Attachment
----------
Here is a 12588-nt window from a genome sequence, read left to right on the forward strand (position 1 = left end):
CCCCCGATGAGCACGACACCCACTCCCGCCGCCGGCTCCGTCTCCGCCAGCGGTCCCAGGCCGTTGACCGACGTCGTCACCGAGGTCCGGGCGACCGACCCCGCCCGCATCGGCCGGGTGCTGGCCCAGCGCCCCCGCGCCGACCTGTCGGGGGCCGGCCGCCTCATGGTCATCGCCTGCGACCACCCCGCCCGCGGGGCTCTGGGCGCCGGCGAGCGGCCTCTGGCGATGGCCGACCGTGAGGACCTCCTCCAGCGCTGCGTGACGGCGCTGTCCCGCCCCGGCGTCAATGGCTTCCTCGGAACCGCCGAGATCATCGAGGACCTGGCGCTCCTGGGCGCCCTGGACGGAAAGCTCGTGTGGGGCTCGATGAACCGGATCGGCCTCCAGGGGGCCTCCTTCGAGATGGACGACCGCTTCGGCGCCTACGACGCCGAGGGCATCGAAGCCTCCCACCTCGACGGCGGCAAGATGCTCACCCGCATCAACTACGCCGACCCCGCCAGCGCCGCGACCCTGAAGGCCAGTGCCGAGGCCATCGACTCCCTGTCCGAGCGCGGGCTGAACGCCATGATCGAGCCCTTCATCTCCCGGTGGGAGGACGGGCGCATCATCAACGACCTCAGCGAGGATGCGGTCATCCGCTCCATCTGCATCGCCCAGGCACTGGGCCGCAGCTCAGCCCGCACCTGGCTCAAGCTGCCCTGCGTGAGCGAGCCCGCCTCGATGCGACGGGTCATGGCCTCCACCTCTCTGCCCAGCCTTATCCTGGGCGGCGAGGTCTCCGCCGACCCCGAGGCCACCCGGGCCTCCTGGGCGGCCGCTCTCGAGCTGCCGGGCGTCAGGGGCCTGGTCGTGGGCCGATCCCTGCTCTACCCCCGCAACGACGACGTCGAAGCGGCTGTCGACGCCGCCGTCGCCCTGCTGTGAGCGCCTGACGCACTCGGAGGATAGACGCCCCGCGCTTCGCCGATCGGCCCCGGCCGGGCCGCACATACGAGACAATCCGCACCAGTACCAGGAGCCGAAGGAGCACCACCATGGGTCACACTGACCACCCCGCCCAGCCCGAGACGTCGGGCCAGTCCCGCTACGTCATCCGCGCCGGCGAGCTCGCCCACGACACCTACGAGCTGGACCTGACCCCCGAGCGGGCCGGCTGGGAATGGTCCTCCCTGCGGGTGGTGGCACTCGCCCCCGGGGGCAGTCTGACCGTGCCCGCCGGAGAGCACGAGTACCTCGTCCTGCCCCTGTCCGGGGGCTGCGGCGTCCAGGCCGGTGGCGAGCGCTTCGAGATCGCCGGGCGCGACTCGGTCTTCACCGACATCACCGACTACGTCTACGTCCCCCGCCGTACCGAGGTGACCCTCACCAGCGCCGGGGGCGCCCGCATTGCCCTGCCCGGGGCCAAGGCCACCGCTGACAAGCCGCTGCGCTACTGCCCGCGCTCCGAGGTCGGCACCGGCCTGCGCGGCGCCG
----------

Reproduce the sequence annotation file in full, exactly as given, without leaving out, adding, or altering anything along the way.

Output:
Here is a 12588-nt window from a genome sequence, read left to right on the forward strand (position 1 = left end):
CCCCCGATGAGCACGACACCCACTCCCGCCGCCGGCTCCGTCTCCGCCAGCGGTCCCAGGCCGTTGACCGACGTCGTCACCGAGGTCCGGGCGACCGACCCCGCCCGCATCGGCCGGGTGCTGGCCCAGCGCCCCCGCGCCGACCTGTCGGGGGCCGGCCGCCTCATGGTCATCGCCTGCGACCACCCCGCCCGCGGGGCTCTGGGCGCCGGCGAGCGGCCTCTGGCGATGGCCGACCGTGAGGACCTCCTCCAGCGCTGCGTGACGGCGCTGTCCCGCCCCGGCGTCAATGGCTTCCTCGGAACCGCCGAGATCATCGAGGACCTGGCGCTCCTGGGCGCCCTGGACGGAAAGCTCGTGTGGGGCTCGATGAACCGGATCGGCCTCCAGGGGGCCTCCTTCGAGATGGACGACCGCTTCGGCGCCTACGACGCCGAGGGCATCGAAGCCTCCCACCTCGACGGCGGCAAGATGCTCACCCGCATCAACTACGCCGACCCCGCCAGCGCCGCGACCCTGAAGGCCAGTGCCGAGGCCATCGACTCCCTGTCCGAGCGCGGGCTGAACGCCATGATCGAGCCCTTCATCTCCCGGTGGGAGGACGGGCGCATCATCAACGACCTCAGCGAGGATGCGGTCATCCGCTCCATCTGCATCGCCCAGGCACTGGGCCGCAGCTCAGCCCGCACCTGGCTCAAGCTGCCCTGCGTGAGCGAGCCCGCCTCGATGCGACGGGTCATGGCCTCCACCTCTCTGCCCAGCCTTATCCTGGGCGGCGAGGTCTCCGCCGACCCCGAGGCCACCCGGGCCTCCTGGGCGGCCGCTCTCGAGCTGCCGGGCGTCAGGGGCCTGGTCGTGGGCCGATCCCTGCTCTACCCCCGCAACGACGACGTCGAAGCGGCTGTCGACGCCGCCGTCGCCCTGCTGTGAGCGCCTGACGCACTCGGAGGATAGACGCCCCGCGCTTCGCCGATCGGCCCCGGCCGGGCCGCACATACGAGACAATCCGCACCAGTACCAGGAGCCGAAGGAGCACCACCATGGGTCACACTGACCACCCCGCCCAGCCCGAGACGTCGGGCCAGTCCCGCTACGTCATCCGCGCCGGCGAGCTCGCCCACGACACCTACGAGCTGGACCTGACCCCCGAGCGGGCCGGCTGGGAATGGTCCTCCCTGCGGGTGGTGGCACTCGCCCCCGGGGGCAGTCTGACCGTGCCCGCCGGAGAGCACGAGTACCTCGTCCTGCCCCTGTCCGGGGGCTGCGGCGTCCAGGCCGGTGGCGAGCGCTTCGAGATCGCCGGGCGCGACTCGGTCTTCACCGACATCACCGACTACGTCTACGTCCCCCGCCGTACCGAGGTGACCCTCACCAGCGCCGGGGGCGCCCGCATTGCCCTGCCCGGGGCCAAGGCCACCGCTGACAAGCCGCTGCGCTACTGCCCGCGCTCCGAGGTCGGCACCGGCCTGCGCGGCGCCG